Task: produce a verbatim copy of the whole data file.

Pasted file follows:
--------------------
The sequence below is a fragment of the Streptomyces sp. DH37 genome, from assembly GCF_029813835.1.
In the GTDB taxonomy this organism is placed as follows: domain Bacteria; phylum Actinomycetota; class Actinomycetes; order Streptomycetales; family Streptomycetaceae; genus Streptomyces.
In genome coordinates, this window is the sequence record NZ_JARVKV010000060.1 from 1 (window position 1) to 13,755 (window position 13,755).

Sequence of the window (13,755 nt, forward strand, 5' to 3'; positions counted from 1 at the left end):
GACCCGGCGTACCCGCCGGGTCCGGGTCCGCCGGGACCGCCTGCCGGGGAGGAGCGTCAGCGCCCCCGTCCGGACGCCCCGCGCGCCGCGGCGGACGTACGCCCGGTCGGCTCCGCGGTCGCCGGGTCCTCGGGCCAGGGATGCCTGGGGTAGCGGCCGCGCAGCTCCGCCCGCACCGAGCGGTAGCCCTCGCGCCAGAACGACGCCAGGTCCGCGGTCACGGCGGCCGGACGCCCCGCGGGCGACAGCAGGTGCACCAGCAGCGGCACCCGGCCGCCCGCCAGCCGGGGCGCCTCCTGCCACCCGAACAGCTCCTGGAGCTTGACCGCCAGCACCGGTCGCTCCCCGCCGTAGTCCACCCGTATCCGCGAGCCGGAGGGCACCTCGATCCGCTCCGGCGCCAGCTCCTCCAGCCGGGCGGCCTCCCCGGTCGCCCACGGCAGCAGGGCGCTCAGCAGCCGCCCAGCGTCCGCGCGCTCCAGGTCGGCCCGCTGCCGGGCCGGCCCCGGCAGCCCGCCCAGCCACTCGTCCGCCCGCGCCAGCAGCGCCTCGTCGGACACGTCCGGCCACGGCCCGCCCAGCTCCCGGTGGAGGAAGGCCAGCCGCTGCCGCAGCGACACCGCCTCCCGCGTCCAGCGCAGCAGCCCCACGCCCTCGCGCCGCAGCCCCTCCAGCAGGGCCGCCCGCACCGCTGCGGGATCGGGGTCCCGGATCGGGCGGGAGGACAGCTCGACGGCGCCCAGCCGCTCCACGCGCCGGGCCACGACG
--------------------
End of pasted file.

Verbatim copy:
The sequence below is a fragment of the Streptomyces sp. DH37 genome, from assembly GCF_029813835.1.
In the GTDB taxonomy this organism is placed as follows: domain Bacteria; phylum Actinomycetota; class Actinomycetes; order Streptomycetales; family Streptomycetaceae; genus Streptomyces.
In genome coordinates, this window is the sequence record NZ_JARVKV010000060.1 from 1 (window position 1) to 13,755 (window position 13,755).

Sequence of the window (13,755 nt, forward strand, 5' to 3'; positions counted from 1 at the left end):
GACCCGGCGTACCCGCCGGGTCCGGGTCCGCCGGGACCGCCTGCCGGGGAGGAGCGTCAGCGCCCCCGTCCGGACGCCCCGCGCGCCGCGGCGGACGTACGCCCGGTCGGCTCCGCGGTCGCCGGGTCCTCGGGCCAGGGATGCCTGGGGTAGCGGCCGCGCAGCTCCGCCCGCACCGAGCGGTAGCCCTCGCGCCAGAACGACGCCAGGTCCGCGGTCACGGCGGCCGGACGCCCCGCGGGCGACAGCAGGTGCACCAGCAGCGGCACCCGGCCGCCCGCCAGCCGGGGCGCCTCCTGCCACCCGAACAGCTCCTGGAGCTTGACCGCCAGCACCGGTCGCTCCCCGCCGTAGTCCACCCGTATCCGCGAGCCGGAGGGCACCTCGATCCGCTCCGGCGCCAGCTCCTCCAGCCGGGCGGCCTCCCCGGTCGCCCACGGCAGCAGGGCGCTCAGCAGCCGCCCAGCGTCCGCGCGCTCCAGGTCGGCCCGCTGCCGGGCCGGCCCCGGCAGCCCGCCCAGCCACTCGTCCGCCCGCGCCAGCAGCGCCTCGTCGGACACGTCCGGCCACGGCCCGCCCAGCTCCCGGTGGAGGAAGGCCAGCCGCTGCCGCAGCGACACCGCCTCCCGCGTCCAGCGCAGCAGCCCCACGCCCTCGCGCCGCAGCCCCTCCAGCAGGGCCGCCCGCACCGCTGCGGGATCGGGGTCCCGGATCGGGCGGGAGGACAGCTCGACGGCGCCCAGCCGCTCCACGCGCCGGGCCACGACG